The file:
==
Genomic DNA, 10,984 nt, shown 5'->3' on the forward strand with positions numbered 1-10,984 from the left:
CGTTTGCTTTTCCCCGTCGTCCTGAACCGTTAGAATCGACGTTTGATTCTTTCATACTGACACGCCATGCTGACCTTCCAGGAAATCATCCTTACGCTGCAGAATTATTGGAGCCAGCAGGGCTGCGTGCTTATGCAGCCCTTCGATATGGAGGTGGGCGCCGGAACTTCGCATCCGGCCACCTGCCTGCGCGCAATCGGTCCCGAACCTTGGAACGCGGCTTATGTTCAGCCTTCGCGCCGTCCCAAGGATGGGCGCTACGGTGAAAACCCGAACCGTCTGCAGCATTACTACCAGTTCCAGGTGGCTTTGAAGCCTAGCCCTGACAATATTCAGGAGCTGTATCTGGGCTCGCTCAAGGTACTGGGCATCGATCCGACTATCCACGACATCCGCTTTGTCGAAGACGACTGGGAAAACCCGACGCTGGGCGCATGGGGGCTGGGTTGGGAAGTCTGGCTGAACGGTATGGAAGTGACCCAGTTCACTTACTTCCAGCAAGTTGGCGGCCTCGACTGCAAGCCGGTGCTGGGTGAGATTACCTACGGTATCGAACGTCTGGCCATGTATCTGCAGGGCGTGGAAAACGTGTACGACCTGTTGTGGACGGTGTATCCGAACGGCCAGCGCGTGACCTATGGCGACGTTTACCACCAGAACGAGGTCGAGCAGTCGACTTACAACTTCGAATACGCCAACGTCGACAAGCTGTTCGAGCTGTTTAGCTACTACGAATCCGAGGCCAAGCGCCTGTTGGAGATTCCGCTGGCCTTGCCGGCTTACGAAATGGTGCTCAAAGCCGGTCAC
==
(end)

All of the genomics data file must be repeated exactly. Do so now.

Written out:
Genomic DNA, 10,984 nt, shown 5'->3' on the forward strand with positions numbered 1-10,984 from the left:
CGTTTGCTTTTCCCCGTCGTCCTGAACCGTTAGAATCGACGTTTGATTCTTTCATACTGACACGCCATGCTGACCTTCCAGGAAATCATCCTTACGCTGCAGAATTATTGGAGCCAGCAGGGCTGCGTGCTTATGCAGCCCTTCGATATGGAGGTGGGCGCCGGAACTTCGCATCCGGCCACCTGCCTGCGCGCAATCGGTCCCGAACCTTGGAACGCGGCTTATGTTCAGCCTTCGCGCCGTCCCAAGGATGGGCGCTACGGTGAAAACCCGAACCGTCTGCAGCATTACTACCAGTTCCAGGTGGCTTTGAAGCCTAGCCCTGACAATATTCAGGAGCTGTATCTGGGCTCGCTCAAGGTACTGGGCATCGATCCGACTATCCACGACATCCGCTTTGTCGAAGACGACTGGGAAAACCCGACGCTGGGCGCATGGGGGCTGGGTTGGGAAGTCTGGCTGAACGGTATGGAAGTGACCCAGTTCACTTACTTCCAGCAAGTTGGCGGCCTCGACTGCAAGCCGGTGCTGGGTGAGATTACCTACGGTATCGAACGTCTGGCCATGTATCTGCAGGGCGTGGAAAACGTGTACGACCTGTTGTGGACGGTGTATCCGAACGGCCAGCGCGTGACCTATGGCGACGTTTACCACCAGAACGAGGTCGAGCAGTCGACTTACAACTTCGAATACGCCAACGTCGACAAGCTGTTCGAGCTGTTTAGCTACTACGAATCCGAGGCCAAGCGCCTGTTGGAGATTCCGCTGGCCTTGCCGGCTTACGAAATGGTGCTCAAAGCCGGTCAC